Teaching from the book of Revelation can be intimidating, no doubt about it. Here are a few suggestions that might help teachers to decide to accept the challenge.
First, as you read a passage from Revelation, ask yourself what it teaches about the three major themes. One is the authority of God. What is the passage saying about the authority, sovereignty, and dominion of God? This is found in his roles as creator, his reign over history, and his end-time judgments. Jesus’ resurrection and second coming ultimately defeat Satan. Ultimately, Revelation is all about God’s sovereignty. Another theme is consistent perseverance. What does the passage say concerning the perseverance and patient endurance of believers? What are we to do? The emphatic call to stand strong and remain faithful in the midst of persecution is a recurring theme. Finally, there is the theme of being on mission. Closely connected to perseverance is the theme of witnessing for Christ. Believers are to be witnesses until we die or Jesus returns. What does the passage challenge the believer to do concerning witnessing?
Second, stress the meaning of the symbols. We must recognize that this type of literature is filled with symbolism. Finding out what a symbol means presents the biggest challenge to teachers. Most readers tend to take the images too literally and try to match them with modern people or events. This practice has been attempted for two thousand years with zero success. It was not John’s (nor the Holy Spirit’s) intention for readers to match the beast with the pope, Napoleon, Kaiser Wilhelm, Benito Mussolini, Ronald Reagan, Bill Clinton, George Bush, Barack Obama, or Donald Trump––just a few examples of utter fails.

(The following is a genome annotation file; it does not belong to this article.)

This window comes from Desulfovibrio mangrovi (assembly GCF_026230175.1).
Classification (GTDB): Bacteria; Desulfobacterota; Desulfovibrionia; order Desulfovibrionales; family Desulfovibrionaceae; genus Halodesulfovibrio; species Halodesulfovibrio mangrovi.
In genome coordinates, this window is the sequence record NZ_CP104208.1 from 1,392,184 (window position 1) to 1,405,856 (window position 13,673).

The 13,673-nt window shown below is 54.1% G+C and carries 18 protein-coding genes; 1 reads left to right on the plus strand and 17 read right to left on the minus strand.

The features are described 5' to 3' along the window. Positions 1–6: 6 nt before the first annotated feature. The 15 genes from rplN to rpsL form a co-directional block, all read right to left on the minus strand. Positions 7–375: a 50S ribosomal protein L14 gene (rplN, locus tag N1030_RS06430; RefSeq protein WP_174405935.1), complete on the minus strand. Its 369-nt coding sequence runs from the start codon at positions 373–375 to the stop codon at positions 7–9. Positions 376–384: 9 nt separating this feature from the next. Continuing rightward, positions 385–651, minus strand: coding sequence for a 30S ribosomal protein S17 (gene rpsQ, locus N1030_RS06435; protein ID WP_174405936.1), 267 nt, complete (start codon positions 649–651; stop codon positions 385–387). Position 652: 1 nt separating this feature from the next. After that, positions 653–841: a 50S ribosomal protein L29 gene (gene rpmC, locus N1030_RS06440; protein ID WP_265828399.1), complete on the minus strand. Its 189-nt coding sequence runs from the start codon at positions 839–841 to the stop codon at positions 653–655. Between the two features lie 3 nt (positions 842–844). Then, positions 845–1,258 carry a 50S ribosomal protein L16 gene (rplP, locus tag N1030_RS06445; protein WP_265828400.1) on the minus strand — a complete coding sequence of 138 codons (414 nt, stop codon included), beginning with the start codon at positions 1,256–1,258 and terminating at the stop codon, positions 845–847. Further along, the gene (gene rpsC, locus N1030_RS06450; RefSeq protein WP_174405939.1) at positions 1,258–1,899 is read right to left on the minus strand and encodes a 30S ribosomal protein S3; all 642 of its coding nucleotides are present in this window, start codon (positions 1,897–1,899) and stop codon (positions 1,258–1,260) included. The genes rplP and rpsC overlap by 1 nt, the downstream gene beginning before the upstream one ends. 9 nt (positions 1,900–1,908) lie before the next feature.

In many cases the meaning of the symbol is clear—Jesus is the lamb, the lion, the male child, the bridegroom. The bride and the great multitude are believers. The dragon and the ancient serpent are Satan. The liars, idolaters, and inhabitants of the earth are unbelievers. John or an angel interprets many symbols (1:20; 4:5; 5:6; 12:9; 17:9-15), and in other places, the meaning of the symbol is only slightly veiled (1:13-19; 4:2). The rest of the symbols—over three hundred—need more help for teachers. Study Bibles are a starting point. My book, Lions, Locusts, and the Lamb: Interpreting Key Images in the Book of Revelation (Eugene, OR: Wipf & Stock, 2019), categorizes and explains what most of the symbols mean.
Thus, teachers must come to the text with symbolic readiness. A bear is not a bear; a sickle is not a sickle; a mountain is not a mountain; a star is not a star. We should reverse a common but misguided assumption. Instead of assuming literal, conventional language and then resorting to symbolism when it is impossible to sustain it, the cautious interpreter of Revelation rather assumes symbolical meaning first.
Start here with stressing the themes and unlocking the symbols. John encourages us to accept the challenge and teach Revelation. “Blessed is the one who reads aloud the words of this prophecy, and blessed are those who hear it and take to heart what is written in it, because the time is near” (Rev. 1:3 NIV).
The very faith that prompts the prayer, “God save the King,” is the faith that realizes that though an earthly throne may be empty, the heavenly one is always full; the Lord omnipotent reigns eternally.
In A History of Evangelism in North America (edited by Thomas P. Johnson), Dr. Allan Karr contributes to this volume by writing on Dawson Trotman and his influence on the discipleship movement.